Simple prepositions consist of a single word (à, dans, par, etc.), as opposed to compound prepositions, which consist of preposition + noun + preposition (à côté de, en dehors de, etc.).
Prepositions Governing Two or More Nouns
When one preposition governs (stands before) two or more nouns, it should be repeated before each noun in the case of the prepositions à, de, & en. Note that this rule is observed in formal written French, but not always in informal speech.
- J’ai montré les photos à ma mère et à ma sœur.
- I showed the photos to my mother and sister.
In the case of other prepositions governing two or more nouns, there is no need to repeat the prepositions if the nouns are similar in meaning.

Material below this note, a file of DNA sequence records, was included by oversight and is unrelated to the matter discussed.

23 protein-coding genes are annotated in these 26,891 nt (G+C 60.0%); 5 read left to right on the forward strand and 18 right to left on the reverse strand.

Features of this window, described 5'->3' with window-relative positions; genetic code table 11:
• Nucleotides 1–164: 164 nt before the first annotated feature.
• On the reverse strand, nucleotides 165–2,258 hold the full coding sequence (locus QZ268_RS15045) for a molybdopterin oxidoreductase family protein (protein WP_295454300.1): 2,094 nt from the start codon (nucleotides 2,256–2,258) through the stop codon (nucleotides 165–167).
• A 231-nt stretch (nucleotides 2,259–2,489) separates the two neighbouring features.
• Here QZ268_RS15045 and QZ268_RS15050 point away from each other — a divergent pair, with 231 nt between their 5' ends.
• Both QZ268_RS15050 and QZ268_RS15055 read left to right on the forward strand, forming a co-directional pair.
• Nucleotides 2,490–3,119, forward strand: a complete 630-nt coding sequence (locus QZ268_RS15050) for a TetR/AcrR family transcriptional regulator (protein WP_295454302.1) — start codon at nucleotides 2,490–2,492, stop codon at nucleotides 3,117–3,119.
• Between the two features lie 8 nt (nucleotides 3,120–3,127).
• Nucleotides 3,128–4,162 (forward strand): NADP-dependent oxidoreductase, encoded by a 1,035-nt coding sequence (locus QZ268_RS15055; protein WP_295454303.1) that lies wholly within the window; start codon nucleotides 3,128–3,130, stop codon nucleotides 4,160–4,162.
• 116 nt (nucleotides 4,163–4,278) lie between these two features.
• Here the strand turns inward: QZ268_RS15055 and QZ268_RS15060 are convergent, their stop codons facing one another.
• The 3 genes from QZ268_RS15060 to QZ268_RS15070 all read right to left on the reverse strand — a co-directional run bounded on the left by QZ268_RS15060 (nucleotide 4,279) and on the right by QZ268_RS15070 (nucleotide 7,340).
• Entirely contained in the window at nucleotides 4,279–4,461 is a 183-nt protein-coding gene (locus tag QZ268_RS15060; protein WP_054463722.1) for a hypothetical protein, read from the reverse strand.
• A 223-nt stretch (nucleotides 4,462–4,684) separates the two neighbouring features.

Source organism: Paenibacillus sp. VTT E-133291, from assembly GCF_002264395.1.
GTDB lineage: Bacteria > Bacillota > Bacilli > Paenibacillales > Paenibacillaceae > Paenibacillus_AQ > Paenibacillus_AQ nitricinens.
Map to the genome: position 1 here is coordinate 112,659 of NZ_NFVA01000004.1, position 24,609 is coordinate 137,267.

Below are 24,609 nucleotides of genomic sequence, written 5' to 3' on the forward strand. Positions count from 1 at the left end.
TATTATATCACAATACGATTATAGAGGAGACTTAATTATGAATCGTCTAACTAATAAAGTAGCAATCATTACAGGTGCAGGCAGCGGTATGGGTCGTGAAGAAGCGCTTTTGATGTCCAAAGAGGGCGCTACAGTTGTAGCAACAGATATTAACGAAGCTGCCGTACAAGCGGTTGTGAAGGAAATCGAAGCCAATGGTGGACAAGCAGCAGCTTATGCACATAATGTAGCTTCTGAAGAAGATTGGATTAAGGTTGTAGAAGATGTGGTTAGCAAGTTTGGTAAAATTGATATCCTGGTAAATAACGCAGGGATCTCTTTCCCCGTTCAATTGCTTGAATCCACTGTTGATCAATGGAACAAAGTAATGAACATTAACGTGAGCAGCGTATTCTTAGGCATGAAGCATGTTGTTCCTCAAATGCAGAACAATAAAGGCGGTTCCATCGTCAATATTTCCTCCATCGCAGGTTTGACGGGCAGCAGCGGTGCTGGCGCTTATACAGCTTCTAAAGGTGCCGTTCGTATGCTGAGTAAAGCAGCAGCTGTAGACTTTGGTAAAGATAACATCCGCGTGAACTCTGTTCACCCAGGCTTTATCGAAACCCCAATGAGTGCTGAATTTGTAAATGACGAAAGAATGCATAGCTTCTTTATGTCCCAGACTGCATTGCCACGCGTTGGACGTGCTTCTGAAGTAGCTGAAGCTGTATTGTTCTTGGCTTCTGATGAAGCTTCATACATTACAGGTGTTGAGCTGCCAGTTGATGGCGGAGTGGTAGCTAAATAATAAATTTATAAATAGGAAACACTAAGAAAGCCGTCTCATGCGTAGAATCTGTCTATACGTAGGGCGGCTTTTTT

- Il est parti avec une valise et un sac à dos.
- He went off with a suitcase and a backpack.
However, if the preposition should be repeated before each noun if the nouns have distinct or opposing meanings.
- On se marie pour le pire et pour le meilleur.
- Marriage is for better or worse.
As a general rule, it is more common, and usually good manners to repeat prepositions in formal written French.
Hello, everyone! This topic will be broken up into 5 or 6 parts as I’ll be going into the literal and idiomatic uses of these prepositions, and there are a lot. Just a head’s up. Have a great week!
A la prochaine…